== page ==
The family lives of young people

Val Gillies, Jane Ribbens McCarthy and Janet Holland

In this study 'ordinary' young people (aged between 16 and 18) and their parents talk about their lives on their own terms.

In-depth interviews explore issues of independence and relatedness, understandings of parental support and the meaning of 'family'. They reveal how independence may mean different things to parents and young people; how parental control and authority can conflict with young people's growing independence; and how there can be a very delicate balance between openness, guidance, secrecy and surveillance. In contrast to the problem-centred approach of much previous research, the study found that the vast majority of the sample described their family relationships in positive terms.

Parents described how relationships with their children improved over the teenage years, becoming more based on companionship; young people emphasised personal responsibility and individual accountability. The researchers conclude that policies should build constructively on parental concerns to guide and advise their children, while being ready to rectify inequalities and fill absences around this vital resource for young people.



Young people have long been the subject of public concern, and tend to be seen as problematic. In this study, the researchers interviewed 'ordinary' young people (aged 16-18) and their parents from a variety of households. The findings provide a contrast to the problem-centred content of much previous research on young people.

  • The vast majority of the sample described their family relationships in positive terms, emphasising the supportive and emotionally meaningful nature of their lives together.
  • Most parents and teenagers reported that their relationships had improved as children moved through the teenage years, becoming more a companionship between equals.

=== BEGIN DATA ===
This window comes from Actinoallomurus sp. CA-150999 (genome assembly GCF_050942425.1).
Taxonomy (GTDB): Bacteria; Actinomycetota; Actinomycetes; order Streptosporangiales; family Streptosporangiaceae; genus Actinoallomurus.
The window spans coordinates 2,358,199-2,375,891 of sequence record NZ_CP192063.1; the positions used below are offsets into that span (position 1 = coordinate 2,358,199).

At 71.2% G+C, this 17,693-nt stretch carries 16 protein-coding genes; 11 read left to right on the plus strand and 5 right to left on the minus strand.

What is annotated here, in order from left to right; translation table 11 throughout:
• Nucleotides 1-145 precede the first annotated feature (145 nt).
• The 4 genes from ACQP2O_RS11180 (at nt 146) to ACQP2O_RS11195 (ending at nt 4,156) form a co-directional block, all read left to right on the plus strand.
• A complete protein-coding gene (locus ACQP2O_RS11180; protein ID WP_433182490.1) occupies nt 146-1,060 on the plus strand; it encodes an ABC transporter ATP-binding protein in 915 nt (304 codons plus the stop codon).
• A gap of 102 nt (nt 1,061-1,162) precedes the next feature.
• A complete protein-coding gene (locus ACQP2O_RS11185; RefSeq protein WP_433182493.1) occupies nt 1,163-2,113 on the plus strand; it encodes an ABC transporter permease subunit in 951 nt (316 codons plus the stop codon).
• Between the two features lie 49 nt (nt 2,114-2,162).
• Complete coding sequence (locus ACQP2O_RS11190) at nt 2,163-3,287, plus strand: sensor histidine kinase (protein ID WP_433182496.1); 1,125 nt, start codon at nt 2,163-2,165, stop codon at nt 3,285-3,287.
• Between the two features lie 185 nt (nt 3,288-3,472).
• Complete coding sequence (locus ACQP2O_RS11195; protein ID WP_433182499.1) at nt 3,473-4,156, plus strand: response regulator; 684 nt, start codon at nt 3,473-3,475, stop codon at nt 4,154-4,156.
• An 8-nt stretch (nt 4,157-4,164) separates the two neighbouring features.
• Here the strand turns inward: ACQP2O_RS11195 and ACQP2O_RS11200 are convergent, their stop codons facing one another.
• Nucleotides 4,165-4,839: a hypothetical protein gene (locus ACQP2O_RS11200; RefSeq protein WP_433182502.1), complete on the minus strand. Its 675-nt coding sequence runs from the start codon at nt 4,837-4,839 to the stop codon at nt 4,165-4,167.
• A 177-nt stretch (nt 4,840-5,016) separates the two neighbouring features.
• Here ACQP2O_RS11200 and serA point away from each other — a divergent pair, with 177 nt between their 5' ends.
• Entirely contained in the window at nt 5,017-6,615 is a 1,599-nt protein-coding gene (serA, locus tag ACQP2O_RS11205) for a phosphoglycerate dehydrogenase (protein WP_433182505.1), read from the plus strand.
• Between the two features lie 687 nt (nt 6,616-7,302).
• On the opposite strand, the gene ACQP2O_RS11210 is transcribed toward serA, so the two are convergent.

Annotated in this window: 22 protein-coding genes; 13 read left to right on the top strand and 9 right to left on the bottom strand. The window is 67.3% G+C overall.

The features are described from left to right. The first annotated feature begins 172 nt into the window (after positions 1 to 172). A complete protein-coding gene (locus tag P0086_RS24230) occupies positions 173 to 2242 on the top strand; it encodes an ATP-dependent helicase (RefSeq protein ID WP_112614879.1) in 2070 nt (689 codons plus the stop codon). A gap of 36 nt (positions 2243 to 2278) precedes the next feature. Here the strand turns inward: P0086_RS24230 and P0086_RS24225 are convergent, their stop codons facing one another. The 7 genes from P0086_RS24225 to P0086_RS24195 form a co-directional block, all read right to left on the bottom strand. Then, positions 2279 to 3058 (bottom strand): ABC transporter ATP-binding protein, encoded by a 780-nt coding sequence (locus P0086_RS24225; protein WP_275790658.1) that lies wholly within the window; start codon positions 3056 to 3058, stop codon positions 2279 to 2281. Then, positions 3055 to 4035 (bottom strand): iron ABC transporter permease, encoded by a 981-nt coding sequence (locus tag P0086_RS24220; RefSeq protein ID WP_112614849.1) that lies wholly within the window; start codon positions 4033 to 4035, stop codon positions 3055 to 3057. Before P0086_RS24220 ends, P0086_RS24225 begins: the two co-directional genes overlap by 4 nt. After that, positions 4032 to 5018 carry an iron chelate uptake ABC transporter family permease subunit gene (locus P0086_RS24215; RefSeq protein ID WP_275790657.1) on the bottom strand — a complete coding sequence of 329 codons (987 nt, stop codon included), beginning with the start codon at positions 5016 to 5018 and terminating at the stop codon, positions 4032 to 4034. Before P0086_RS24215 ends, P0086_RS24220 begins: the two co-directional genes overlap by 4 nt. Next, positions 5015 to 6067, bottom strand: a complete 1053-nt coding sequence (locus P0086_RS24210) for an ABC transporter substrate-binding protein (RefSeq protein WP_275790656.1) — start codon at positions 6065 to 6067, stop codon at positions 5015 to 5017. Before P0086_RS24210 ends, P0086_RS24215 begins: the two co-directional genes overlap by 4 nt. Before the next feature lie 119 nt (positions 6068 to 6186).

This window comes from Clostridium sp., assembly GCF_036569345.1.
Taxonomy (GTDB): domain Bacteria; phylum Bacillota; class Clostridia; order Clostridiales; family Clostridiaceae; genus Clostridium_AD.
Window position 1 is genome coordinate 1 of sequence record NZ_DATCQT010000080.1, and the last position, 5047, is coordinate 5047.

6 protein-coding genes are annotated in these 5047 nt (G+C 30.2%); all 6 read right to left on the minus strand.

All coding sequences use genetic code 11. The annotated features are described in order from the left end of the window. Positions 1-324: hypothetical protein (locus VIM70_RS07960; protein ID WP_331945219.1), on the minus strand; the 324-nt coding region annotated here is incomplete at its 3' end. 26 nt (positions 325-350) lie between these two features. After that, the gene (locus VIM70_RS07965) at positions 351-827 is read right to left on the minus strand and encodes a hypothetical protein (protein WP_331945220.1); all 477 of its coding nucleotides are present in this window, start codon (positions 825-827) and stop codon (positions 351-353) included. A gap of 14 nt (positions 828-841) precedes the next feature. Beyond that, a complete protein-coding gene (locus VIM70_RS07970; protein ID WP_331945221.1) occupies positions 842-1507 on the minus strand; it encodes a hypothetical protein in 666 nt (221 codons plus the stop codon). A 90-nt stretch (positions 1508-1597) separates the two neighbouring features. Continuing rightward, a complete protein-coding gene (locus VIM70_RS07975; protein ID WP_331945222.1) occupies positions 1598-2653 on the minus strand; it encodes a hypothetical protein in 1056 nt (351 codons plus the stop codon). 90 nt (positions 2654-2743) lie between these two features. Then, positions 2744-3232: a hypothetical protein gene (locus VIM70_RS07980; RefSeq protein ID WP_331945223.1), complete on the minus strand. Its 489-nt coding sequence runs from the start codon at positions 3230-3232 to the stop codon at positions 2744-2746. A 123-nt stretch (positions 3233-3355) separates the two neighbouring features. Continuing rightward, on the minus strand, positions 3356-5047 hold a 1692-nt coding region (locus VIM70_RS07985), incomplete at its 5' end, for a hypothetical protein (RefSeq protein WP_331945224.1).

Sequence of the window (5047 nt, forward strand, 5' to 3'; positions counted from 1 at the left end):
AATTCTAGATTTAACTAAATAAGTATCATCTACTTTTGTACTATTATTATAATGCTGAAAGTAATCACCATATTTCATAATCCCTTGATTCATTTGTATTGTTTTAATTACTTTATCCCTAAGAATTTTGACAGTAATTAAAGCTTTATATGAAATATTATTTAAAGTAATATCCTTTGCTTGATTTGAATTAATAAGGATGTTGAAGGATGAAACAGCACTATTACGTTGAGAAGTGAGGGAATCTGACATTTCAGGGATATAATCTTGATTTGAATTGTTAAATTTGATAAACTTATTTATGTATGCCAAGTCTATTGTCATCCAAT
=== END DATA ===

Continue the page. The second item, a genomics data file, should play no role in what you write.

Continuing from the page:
• Even when parents discussed very difficult problems, and felt distress and anger, they also described feelings of love and pride towards their children.
  • Young people interpreted increasing independence as individual freedom as well as an obligation to accept personal responsibility. Parents emphasised freedom and opportunity, and saw themselves as gaining increased independence as their children grew up.
  • Both teenagers' and parents' understandings of independence were shaped by a strong sense of connection to each other, through mutual obligation and commitment.
  • Young people relied on parents for practical and emotional support, although support in the form of guidance and discussion also carried the potential for control and obligation.
  • While parents often felt that direct control over teenagers was inappropriate and unworkable at this age, they did see a continuing role for themselves in steering and advising teenagers as they grew into adulthood.
  • There are tensions between privacy and trust in parent/teenager relationships. Parents as well as teenagers varied in their views about secrecy, 'surveillance', and open communications.